Powered in part by stronger international exports, the government projects Quebec’s economy will grow 1.5 per cent this year and 1.6 per cent next year. The Coalition Avenir Québec opposition party said the government appears resigned to accept that tepid growth. Others say that in a world with so many unknowns, that might be as good as it’s going to get.

“I think we have to get used to it,” said Mr. Tétrault. “There’s not enough people in the marketplace, there’s not enough ideas, there’s not enough projects for us to be able to hope for the 3 to 4 per cent GDP growth we used to have in previous years.”

http://www.theglobeandmail.com/report-on...e29270911/
03-17-2016 06:15 PM
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Post: #204
RE: The Canada Political Thread
(03-17-2016 05:05 PM)DjembaDjemba Wrote:  
(03-16-2016 01:46 PM)Dr. Howard Wrote:  
(03-16-2016 08:38 AM)DjembaDjemba Wrote:  International property 'investment' hubs like Toronto and Vancouver will not see a property market correction. If anything, a correction will be in upward trajectory, not downward. The market is up 17% this year alone.

The rest of Canada's property market is already sliding or stagnant.

Disagree. Maybe Alberta is 'sliding' but 2nd tier cities are still rising. Thunder bay topped this list in 2015 and again this year http://www.moneysense.ca/spend/real-esta...to-buy-in/ the growth in prices is ridiculous and still continuing, not flattening.

I agree that Toronto and Vancouver will be immune from any correction, but the bubble is still growing outside of those areas.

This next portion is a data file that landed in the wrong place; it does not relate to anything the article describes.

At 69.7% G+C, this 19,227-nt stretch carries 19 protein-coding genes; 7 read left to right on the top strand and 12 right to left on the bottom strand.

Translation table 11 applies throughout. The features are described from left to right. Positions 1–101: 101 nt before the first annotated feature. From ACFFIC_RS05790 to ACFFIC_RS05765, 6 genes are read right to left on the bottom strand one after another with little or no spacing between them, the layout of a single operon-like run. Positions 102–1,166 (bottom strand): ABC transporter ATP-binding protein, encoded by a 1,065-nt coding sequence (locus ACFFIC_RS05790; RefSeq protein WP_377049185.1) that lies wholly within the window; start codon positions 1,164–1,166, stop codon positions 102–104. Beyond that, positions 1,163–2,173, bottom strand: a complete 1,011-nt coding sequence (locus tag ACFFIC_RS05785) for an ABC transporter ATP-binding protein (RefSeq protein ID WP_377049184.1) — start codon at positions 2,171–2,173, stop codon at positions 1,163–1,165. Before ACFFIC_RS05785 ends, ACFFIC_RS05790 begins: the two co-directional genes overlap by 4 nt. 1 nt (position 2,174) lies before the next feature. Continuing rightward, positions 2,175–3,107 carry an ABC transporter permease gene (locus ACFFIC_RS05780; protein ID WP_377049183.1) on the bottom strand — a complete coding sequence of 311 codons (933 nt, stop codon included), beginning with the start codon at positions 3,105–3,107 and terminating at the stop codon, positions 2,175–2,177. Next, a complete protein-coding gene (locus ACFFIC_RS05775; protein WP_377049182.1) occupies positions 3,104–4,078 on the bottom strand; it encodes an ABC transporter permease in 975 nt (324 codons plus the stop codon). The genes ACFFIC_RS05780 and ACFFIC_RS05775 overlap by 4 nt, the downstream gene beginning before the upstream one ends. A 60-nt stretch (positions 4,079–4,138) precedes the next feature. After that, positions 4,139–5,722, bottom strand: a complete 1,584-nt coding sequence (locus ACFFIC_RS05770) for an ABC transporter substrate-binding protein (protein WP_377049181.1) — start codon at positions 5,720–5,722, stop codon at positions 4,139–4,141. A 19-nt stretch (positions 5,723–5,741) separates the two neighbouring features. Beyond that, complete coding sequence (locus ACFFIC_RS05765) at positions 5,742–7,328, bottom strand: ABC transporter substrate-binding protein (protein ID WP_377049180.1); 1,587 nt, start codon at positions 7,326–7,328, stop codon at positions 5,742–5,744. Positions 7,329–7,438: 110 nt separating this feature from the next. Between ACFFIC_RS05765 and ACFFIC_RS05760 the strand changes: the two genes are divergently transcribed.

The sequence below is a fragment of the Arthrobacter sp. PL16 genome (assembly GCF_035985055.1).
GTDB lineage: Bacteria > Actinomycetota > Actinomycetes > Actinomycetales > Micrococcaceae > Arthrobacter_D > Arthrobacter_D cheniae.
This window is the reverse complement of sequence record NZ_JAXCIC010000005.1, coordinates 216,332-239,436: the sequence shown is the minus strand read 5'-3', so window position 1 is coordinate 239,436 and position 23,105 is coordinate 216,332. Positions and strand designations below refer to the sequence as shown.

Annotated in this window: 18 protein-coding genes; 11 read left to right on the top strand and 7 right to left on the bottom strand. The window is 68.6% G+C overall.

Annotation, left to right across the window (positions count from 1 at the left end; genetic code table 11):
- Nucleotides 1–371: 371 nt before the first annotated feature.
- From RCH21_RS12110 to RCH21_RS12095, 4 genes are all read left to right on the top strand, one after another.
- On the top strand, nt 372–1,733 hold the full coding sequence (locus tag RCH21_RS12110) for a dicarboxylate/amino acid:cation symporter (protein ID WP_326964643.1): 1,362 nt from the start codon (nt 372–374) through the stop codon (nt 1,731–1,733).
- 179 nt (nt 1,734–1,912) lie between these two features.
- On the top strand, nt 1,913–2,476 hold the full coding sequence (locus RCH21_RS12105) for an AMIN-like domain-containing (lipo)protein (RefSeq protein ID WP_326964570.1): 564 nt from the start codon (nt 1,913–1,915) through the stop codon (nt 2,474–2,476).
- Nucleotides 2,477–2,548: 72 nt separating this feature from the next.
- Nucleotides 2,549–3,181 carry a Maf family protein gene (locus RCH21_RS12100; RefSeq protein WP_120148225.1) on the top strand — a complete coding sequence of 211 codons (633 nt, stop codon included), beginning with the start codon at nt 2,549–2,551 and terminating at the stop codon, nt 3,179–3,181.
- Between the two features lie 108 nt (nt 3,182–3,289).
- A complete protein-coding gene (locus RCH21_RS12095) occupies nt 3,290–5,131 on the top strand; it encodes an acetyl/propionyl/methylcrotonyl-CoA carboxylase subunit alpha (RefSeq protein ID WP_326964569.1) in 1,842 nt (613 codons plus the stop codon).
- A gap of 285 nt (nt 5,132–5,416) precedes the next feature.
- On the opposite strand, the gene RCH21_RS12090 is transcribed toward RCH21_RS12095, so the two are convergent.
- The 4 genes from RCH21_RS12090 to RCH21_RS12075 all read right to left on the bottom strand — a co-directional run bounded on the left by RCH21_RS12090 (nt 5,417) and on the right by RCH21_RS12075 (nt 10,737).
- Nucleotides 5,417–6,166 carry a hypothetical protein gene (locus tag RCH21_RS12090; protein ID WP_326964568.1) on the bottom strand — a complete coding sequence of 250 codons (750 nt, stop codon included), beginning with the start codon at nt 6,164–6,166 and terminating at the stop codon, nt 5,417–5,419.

In Alberta, Manitoba, and Sasketchwan the market has been stagnant for some time now. Edmonton housing is generally in line with incomes. Places like Red Deer, Ft Mac, Grande Prairie are seeing a rout in property prices.

The chart you posted is very informative, good to see the general pattern. The rust belt towns of Ontario are being bled dry, the East Coast as usual underperforming, same with Quebec. Northern Ontario is interesting, they had a commodity boom over the past 5 years, that has probably slowed down by quite a bit. Places like Sudbury, Thunder Bay, Timmins, and the likes saw some good increases, but the failed promise of the mineral belt's ring of fire infrastructure spending is probably going to sting.

I was in Northern Ontario not too long ago, and the amount of Chinese and Indian money flowing into the region was quite visible. So was the demographic change, as more new Canadians moved there from the GTA.

The ring of fire is interesting, its failure didn't really cost anyone locally as there wasn't any infrastructure invested in it. The only people that got burned were the corporations investing in surveys and first nation consultation. Mining speculation that supported labs and surveyors was dead in around 2012. Forestry has actually come back, but is at 'steady' levels, not booming.